...another fine evening's fishing

Discussion in 'Warm Water Species' started by IveofIone, Aug 26, 2010.

  1. IveofIone Active Member

    Posts: 3,050
    Ratings: +1,064 / 0
    I went to the Pend Oreille River yesterday evening to fish the last 2 hours before dark. This time I took my old Sage RPL III 8wt and an older SA System I click/pawl fly reel with a palming rim. This is an outfit that I have caught close to 100 steelhead on over the years. (Yes Virginia, you can catch steelhead without a mega-bucks disc drag reel). I hadn't had the Sage on the water in over 15 years and the reel longer than that but both look like new pieces.

    I was wading the edges out to about knee depth. The river looks slow from the road but once in the water it is apparent it is moving rather fast and with great power. And slick as snot. A big orange crawdad pattern with 25 wraps of lead wire was my first choice and the fly had barely hit the water when a heavy 14'' smallie took it and headed downstream. A good start. After a few more fruitless cast with the crawdad I tied on a black wooly bugger with red flashabou in the tail and along the body-a fly that I have had good success with on the river before along with some spectacular breakoffs. On about the 3rd cast the line tightened and then started screaming off of the old reel towards the center of the river. Bringing the 8wt was starting to look like a good idea. After several strong runs which would have embarrassed some hatchery steelhead I have caught, the fish finally came alongside. It was close to 20'' and weighed several pounds. Big, bronze, broad and deep-a superb fish. The barbless hook slipped easily out of his mouth and he was on his way.

    I was elated that I could drive 10 minutes from my house and catch fish with a floating line. I caught one more large fish after that and a number of dinks, even caught some on dry flies.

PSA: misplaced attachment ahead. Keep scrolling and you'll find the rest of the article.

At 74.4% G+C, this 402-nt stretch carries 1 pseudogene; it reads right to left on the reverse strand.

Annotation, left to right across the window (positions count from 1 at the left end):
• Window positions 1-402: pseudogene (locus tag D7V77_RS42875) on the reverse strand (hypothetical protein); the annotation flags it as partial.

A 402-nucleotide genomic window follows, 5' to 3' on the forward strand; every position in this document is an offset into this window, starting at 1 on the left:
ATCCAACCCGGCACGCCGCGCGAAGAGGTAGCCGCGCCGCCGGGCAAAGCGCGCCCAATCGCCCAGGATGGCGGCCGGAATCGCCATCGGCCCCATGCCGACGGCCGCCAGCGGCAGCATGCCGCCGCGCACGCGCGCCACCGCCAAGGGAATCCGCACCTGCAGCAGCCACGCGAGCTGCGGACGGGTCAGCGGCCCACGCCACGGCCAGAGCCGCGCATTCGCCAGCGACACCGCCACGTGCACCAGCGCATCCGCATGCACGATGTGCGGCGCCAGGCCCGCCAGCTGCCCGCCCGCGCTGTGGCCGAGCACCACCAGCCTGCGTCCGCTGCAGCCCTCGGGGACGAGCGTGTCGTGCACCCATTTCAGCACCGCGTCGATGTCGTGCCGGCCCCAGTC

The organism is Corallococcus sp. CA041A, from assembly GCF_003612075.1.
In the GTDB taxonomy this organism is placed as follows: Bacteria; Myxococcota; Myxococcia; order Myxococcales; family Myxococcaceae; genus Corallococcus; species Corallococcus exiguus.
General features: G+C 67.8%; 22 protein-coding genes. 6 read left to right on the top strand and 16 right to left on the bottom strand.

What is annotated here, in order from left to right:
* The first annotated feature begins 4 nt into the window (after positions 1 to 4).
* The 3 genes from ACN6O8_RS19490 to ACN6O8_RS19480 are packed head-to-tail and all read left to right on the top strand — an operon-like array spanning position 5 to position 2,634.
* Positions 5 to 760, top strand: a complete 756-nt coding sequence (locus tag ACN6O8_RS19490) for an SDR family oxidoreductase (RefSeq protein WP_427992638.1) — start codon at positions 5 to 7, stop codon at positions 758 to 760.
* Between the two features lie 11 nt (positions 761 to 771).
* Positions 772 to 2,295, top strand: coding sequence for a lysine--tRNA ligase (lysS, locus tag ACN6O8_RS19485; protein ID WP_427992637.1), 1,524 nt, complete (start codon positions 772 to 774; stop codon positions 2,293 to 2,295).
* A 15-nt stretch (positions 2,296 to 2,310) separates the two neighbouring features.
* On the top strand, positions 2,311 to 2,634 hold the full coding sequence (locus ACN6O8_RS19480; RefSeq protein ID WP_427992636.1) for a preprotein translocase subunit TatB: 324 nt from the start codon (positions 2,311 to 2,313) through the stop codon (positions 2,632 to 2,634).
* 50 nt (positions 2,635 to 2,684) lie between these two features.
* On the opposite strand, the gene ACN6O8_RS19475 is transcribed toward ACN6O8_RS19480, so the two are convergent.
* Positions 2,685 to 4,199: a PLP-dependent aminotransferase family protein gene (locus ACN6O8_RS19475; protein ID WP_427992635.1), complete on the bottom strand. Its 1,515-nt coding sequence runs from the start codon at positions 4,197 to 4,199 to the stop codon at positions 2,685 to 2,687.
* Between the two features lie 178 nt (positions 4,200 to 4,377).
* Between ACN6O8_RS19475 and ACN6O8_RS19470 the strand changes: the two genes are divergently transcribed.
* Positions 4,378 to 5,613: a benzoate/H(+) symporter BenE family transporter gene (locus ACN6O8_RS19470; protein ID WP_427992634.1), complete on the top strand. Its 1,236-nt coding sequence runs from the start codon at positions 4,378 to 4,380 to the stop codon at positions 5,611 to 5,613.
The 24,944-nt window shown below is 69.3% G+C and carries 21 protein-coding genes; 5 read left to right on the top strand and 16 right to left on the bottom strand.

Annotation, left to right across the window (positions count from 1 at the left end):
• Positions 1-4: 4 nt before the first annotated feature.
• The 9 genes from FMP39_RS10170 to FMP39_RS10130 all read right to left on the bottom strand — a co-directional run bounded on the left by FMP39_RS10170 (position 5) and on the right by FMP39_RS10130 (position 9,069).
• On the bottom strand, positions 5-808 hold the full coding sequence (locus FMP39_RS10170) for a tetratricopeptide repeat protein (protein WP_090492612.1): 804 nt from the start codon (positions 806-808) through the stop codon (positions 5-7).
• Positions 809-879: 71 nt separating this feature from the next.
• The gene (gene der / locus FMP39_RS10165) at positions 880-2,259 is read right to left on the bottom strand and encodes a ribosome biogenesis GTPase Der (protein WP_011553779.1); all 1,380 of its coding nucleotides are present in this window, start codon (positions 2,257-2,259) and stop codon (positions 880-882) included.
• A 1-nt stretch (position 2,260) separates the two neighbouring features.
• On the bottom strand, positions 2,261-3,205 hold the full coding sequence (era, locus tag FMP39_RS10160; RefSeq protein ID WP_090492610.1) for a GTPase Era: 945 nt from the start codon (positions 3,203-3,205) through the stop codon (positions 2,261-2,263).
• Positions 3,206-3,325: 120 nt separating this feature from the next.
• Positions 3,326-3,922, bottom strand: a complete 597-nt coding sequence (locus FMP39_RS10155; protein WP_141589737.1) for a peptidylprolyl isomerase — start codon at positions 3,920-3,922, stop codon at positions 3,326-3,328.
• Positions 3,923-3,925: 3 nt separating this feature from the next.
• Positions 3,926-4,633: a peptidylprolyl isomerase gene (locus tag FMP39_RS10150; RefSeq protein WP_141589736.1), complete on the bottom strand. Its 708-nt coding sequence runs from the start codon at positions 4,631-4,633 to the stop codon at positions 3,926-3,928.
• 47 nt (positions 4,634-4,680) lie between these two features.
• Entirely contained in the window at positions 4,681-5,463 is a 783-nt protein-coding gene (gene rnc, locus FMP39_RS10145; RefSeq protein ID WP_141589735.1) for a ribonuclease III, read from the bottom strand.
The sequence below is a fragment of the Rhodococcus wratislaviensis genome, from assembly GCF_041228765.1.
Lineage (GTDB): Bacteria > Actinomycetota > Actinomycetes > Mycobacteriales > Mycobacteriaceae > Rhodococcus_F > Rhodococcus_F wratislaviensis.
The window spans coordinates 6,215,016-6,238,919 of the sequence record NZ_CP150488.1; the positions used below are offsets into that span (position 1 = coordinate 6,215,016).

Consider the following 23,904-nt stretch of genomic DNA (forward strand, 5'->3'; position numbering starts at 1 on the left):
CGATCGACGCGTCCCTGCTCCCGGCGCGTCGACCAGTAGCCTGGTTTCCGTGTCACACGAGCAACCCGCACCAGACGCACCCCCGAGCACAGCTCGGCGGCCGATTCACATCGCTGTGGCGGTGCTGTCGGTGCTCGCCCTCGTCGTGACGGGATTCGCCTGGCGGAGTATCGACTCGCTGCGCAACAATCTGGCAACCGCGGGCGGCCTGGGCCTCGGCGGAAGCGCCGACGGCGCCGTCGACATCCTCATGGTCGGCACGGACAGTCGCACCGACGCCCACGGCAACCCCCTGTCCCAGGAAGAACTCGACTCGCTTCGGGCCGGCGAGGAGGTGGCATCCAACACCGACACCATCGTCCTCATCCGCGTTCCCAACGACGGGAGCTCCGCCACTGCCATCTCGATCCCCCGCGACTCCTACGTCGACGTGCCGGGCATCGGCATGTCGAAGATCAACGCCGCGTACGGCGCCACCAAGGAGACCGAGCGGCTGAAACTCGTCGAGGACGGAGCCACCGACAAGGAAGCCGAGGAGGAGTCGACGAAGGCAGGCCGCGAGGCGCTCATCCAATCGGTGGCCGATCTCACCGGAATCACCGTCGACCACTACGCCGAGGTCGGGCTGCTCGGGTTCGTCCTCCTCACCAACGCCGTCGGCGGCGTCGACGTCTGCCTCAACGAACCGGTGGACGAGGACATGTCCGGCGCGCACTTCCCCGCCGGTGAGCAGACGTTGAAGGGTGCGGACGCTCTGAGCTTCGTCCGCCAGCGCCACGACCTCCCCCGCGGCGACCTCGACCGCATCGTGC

Next I think I'll start looking for pike on a fly. I saw a picture of a 23 1/2# pike taken on the river recently and it seems that fish in the 29''-33' range are fairly common. I have hooked 3 of those monsters on a fly but need to refine my terminal tackle to actually land one. Should be fun.

  2. Ed Call Mumbling Moderator

    Posts: 17,395
    Kitsap Peninsula
    Ratings: +1,355 / 9
    Ive, always a pleasure to read your reports. Jealous that you have that resource that close. I live in a county with no rivers. We have some small moving water, lots of beaches, but no rivers.
  3. chromeseeker Where's the Bucket?

    Posts: 132
    Your City ,State Vancouver, WA
    Ratings: +0 / 0
    Dude, that's a big smallie! Many big smallies I've hooked pull way harder than most hatchery steelies and would put them to shame. Nice job.

  4. Skysoldier Trout Hunter

    Posts: 726
    Lost in the woods.....
    Ratings: +185 / 0
    Smallies rock and will always fight their ass off. It's nice that you have them so close Ive, about the only time I get to catch one these days is when I am California visiting family.
  5. doublespey Steelhead-a-holic

    Posts: 596
    Bothell, WA
    Ratings: +22 / 0
    Ive - get some Tyger coated wire leader. You can tie knots with it and it's the ticket when flyfishing for Pike.

    Great report on the Smallies BTW!

  6. Steve Vaughn Member

    Posts: 313
    Richland, WA
    Ratings: +40 / 0
    Ive - great report! A suggestion from an old Upstate New Yorker who caught many pike in the St. Lawrence river - keep a few. If you learn how to cut the "Y" bones out you will have some fine eating fish. Most folks turn up their noses at eating pike but I have found it quite tasty. Not to mention you will be saving some of the other fish in the river that you love to catch.
  7. Jim Wallace Smells like low tide

    Posts: 5,649
    Somewhere on the Coast
    Ratings: +539 / 0
    Thanks for yet another great report, Ive! Sounds like some really fun fishing!

    Hey Steve, those little y-bones can be nasty. We went pike fishing in northern N Dakota one time when visiting relatives. I was just a kid, maybe 9 or 10. I think it was 1960. Man that was fun! Chucking big red/white Daredevil spoons on cheap kiddie spinning gear, and getting a strike or hookup nearly every cast! We used wire leaders. We ate our catch, and I got one of those little bones lodged in my throat. Swallowing a lump of bread didn't dislodge it. I ended up having to stick my finger down my throat to puke it loose.